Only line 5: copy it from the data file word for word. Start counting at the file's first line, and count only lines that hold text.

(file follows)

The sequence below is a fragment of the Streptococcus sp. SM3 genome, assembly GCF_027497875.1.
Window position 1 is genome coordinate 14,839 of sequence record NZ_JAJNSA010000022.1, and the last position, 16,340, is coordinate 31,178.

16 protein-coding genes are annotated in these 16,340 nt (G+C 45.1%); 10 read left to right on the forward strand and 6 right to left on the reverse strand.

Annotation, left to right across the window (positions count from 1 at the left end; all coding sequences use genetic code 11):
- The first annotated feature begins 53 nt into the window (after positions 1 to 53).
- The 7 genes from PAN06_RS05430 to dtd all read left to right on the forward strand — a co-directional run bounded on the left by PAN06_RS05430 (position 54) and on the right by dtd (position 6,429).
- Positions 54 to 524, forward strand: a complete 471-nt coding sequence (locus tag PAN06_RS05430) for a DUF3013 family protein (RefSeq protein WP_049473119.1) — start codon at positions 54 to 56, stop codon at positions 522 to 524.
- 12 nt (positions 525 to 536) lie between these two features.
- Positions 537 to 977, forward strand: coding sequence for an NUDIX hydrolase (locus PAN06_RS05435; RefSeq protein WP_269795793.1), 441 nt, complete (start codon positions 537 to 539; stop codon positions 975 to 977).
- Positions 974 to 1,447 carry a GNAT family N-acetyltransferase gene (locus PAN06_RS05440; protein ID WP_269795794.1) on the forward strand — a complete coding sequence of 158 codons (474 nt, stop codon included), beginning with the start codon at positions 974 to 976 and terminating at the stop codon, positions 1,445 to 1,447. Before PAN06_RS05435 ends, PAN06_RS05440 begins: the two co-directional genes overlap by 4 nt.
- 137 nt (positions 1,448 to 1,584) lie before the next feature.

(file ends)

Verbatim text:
- The first annotated feature begins 53 nt into the window (after positions 1 to 53).